associatedWith Jones, Gwladys Webster, 1891- person
associatedWith Judson, Emily Chubbuck, 1817-1854. person
associatedWith Kaufman, Enit, 1908? -1961 person
associatedWith Kellor, Frances, 1873-1952. person
correspondedWith Kenyon, Dorothy, 1888-1972 person
associatedWith Laidlaw, Harriet Burton, 1873-1949 person
associatedWith Lausche, Frank John, b. 1895. person
correspondedWith Lederle, Arthur F., 1887- person
associatedWith Levinson, Salmon C. person
associatedWith Matthews, Burnita Shelton, 1894-1988 person
associatedWith McCulloch, Catharine Waugh, 1862-1945 person
associatedWith National Congress of Mothers corporateBody
associatedWith National Lanier Centennial Committee. corporateBody
correspondedWith Nation (New York, N.Y. : 1865). corporateBody
associatedWith OAC Review Index (University of Guelph) corporateBody
associatedWith Ohio. Supreme Court. corporateBody
associatedWith Park, Maud Wood, 1871-1955 person
associatedWith Rawalt, Marguerite, 1895- person
associatedWith Review of Reviews (New York, N. Y.) corporateBody
associatedWith Roosevelt, Eleanor, 1884-1962. person
associatedWith Shepherd, Arthur, 1880-1958. person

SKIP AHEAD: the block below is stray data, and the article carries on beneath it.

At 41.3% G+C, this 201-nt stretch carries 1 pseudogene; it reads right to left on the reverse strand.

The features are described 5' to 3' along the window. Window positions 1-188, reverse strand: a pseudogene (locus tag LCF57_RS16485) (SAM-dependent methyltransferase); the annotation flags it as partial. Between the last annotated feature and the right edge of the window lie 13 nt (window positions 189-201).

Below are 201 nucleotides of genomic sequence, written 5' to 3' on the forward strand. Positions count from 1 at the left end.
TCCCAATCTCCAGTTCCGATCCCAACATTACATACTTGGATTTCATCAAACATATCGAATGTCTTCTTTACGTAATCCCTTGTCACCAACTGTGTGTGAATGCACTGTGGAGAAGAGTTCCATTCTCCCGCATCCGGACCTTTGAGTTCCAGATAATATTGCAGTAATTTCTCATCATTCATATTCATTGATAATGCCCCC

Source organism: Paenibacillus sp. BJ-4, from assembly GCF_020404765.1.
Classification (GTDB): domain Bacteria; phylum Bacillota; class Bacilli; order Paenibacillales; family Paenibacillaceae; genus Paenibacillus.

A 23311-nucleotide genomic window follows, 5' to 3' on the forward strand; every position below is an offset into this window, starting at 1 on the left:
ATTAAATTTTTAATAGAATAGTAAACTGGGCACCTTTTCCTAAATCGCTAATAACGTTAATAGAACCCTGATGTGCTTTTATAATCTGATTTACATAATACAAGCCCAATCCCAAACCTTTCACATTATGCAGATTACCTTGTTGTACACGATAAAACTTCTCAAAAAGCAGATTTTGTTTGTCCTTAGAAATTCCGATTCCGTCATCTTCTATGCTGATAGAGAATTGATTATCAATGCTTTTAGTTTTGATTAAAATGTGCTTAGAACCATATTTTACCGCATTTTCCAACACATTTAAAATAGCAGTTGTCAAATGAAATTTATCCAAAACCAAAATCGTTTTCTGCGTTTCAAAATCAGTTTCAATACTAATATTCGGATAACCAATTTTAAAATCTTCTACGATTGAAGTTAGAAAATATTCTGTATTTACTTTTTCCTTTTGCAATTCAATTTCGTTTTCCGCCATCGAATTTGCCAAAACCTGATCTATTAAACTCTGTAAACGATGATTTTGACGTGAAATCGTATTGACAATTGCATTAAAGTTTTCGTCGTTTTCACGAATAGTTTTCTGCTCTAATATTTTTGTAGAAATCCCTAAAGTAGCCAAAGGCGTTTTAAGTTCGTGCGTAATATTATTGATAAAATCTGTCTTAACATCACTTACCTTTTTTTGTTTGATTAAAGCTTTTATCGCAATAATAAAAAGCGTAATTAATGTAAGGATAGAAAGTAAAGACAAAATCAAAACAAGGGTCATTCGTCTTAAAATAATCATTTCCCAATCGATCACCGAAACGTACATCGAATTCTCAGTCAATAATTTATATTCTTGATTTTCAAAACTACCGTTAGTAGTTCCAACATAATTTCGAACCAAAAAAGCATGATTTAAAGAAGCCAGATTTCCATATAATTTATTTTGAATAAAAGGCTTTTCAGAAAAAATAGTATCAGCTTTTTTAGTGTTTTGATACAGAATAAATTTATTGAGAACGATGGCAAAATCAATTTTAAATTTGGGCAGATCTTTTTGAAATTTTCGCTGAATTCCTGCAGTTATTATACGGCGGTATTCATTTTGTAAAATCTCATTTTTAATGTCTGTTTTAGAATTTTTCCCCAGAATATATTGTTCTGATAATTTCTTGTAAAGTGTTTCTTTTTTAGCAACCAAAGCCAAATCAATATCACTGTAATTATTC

associatedWith Sherwin, Belle, 1868-1955 person
associatedWith Smith, Margaret Chase, 1897-1995. person
associatedWith Stantial, Edna Lamprey. person
associatedWith Tennessee Valley Authority. corporateBody
associatedWith United States. Court of Appeals (6th Circuit) corporateBody
associatedWith Upton, Harriet Taylor. person
associatedWith Young, Louise Merwin, 1903- person
associatedWith Young, Stephen Marvin, 1890- person
Place Name Admin Code Country
Salt Lake City UT US
Ohio
Mentor OH US
Cleveland OH US
Chicago IL US
New York City NY US
Subject
Women lawyers--History
Women judges
Allen, Florence Ellinwood, 1884-1966--Photograph collections
Women's rights
Women judges--Correspondence, reminiscences, etc
War (International law)
Public utilities--Law and legislation
Women--Suffrage
Women as lawyers
Women--Suffrage--United States--History--Sources
Women lawyers--United States
Political science
International law
Women judges--United States
Courts
Women--Suffrage--History--Sources
Allen, Florence Ellinwood, 1884-1966
Peace
Judges--Correspondence, reminiscences, etc
Women lawyers
Courts--Ohio
War and society
Women and peace--History--20th century--Sources
Occupation
Feminists
Authors
Lawyers
Judges
Lecturers
Jurists
Activity

Person

Birth 1884-03-23

Death 1966-09-12

Female

Americans

English

Information